Hurricane Update: What to Know as Dorian Approaches New England - NECN
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Hurricane Update: What to Know as Dorian Approaches New England

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    NEWSLETTERS

    Hurricane Dorian Batters the Carolinas

    The Carolinas were being battered with heavy rain and whipping winds on Thursday as Hurricane Dorian continued to make its way up the east coast.

    (Published Thursday, Sept. 5, 2019)

    The Massachusetts Emergency Management Agency issued an updated statement Thursday about potential local impacts this weekend as a result of Hurricane Dorian.

    The Category 3 hurricane, with maximum sustained winds of 115 mph, is now located about 50 miles east-southeast of Charleston, South Carolina. Dorian is forecast to turn to the northeast by Thursday night and increase in forward speed as it travels off the eastern seaboard.

    If Dorian follows its current forecast track, it will pass about 130 miles southeast of Nantucket on Saturday as a Category 1 hurricane with sustained winds of 90 mph.

    A Tropical Storm Watch is in effect for the Cape and Islands. 

    In Photos: Hurricane Dorian Devastates BahamasIn Photos: Hurricane Dorian Devastates Bahamas

    Potential impacts:

    If Dorian stays close to its forecast track, the following impacts are possible for the New England region starting Friday night and lasting into Saturday:

    • Periods of 40 to 60 mph wind gusts across the Cape and Islands. This may result in some downed trees and scattered power outages.

    • Heavy rain of 1 to 4 inches across the Cape and Islands, with the heaviest rain occurring late Friday night into Saturday morning. Some urban/poor drainage street flooding may occur.

    • Minor coastal flooding is possible between 6 and 10 a.m. Saturday on the north side of Nantucket and perhaps some north or east facing beaches of Cape Cod. No significant coastal flooding or property damage is expected.

    • 45 to 55 knot wind gusts and 15 to 20-plus foot seas are possible across coastal waters, especially across the waters east of Cape Cod and Nantucket, creating dangerous conditions for mariners.

    The magnitude of wind and rain impacts will depend on Dorian’s exact track as it approaches the New England region. If the track of Dorian shifts a bit further east than expected, strong winds would be confined to Nantucket and points south and east. If the track shifts further west, then strong wind gusts of 40 to 50 mph may occur as far inland as the Boston-Providence corridor.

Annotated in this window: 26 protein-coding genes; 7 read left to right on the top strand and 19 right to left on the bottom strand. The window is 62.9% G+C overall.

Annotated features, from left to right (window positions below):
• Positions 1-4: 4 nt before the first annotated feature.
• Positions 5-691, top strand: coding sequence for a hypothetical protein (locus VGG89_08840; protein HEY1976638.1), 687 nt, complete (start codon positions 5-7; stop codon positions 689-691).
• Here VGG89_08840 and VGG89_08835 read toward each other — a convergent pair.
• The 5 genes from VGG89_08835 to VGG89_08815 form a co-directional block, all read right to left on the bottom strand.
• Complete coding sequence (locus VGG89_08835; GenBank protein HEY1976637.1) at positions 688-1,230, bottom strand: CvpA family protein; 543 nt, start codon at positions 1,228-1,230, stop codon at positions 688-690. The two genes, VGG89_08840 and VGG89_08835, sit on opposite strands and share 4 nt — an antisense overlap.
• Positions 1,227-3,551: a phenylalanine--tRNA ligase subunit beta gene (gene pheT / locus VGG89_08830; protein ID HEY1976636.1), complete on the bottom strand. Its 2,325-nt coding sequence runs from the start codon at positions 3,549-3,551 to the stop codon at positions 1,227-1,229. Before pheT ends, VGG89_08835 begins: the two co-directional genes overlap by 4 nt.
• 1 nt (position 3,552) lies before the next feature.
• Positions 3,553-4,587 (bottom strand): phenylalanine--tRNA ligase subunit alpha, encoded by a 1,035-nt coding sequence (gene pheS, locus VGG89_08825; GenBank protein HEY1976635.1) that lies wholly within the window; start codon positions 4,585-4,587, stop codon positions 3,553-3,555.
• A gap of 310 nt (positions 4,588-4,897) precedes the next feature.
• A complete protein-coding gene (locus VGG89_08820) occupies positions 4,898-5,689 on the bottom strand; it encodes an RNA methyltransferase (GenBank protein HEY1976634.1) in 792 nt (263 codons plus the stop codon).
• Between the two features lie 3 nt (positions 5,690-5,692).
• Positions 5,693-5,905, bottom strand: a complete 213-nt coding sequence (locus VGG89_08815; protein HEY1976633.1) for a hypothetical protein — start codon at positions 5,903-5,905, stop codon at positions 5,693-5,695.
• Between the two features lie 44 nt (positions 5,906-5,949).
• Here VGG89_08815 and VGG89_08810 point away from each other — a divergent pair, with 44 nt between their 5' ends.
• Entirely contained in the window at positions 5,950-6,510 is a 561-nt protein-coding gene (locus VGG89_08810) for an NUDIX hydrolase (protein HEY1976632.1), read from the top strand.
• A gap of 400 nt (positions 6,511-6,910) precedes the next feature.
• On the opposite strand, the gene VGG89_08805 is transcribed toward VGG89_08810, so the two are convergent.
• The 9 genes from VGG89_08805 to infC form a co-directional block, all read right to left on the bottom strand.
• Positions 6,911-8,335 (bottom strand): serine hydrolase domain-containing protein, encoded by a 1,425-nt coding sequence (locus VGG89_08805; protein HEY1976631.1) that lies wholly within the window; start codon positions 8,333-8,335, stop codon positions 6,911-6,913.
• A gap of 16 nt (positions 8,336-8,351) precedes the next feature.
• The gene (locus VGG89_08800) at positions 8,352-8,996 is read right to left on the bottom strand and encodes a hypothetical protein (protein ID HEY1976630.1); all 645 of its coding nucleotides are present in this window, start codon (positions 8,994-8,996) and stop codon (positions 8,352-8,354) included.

Photo credit: MEMA

    Coast Guard update:

    Based on National Weather Service and National Hurricane Center forecasts regarding Hurricane Dorian, the Captain of the Port, Southeastern New England, has set Port Condition WHISKEY. While ports in southeastern New England remain open to all commercial traffic, the following preparatory measure is effective immediately:

    Owners, operators, or agents of all self-propelled oceangoing vessels over 500 GT and all barges and their supporting tugs must report their intention to depart or remain in port to the Coast Guard within 24 hours.

    State and local operations:

    The State Emergency Operations Center is currently operating at Level 1 (Steady State Monitoring). MEMA is continuing to monitor the progress of Hurricane Dorian and will disseminate a Situational Awareness Statement with updated forecast information by noon on Friday.

    How to stay informed:

    For additional information and updated forecasts, see www.weather.gov/boston and www.weather.gov/albany. You can also download the NBC10 Boston app and the NECN app for the latest weather updates.

    Utilize MEMA’s real-time power outage viewer to stay informed about current power outages in your community and region, and across the state, including information from utility companies about restoration times: http://mema.mapsonline.net/public.html

    Additional online resources:

    Massachusetts Emergency Management Agency at www.mass.gov/mema

    MEMA's Facebook page: http://www.facebook.com/MassachusettsEMA

    MEMA Twitter: @MassEMA

    Federal Emergency Management Agency at www.fema.gov

    National Weather Service Weather Prediction Center: www.wpc.ncep.noaa.gov/

    National Weather Service Storm Prediction Center: www.spc.noaa.gov/

    Northeast River Forecast Center: www.weather.gov/nerfc/

    National Hurricane Center: www.nhc.noaa.gov

    Mass211 at www.mass211.org

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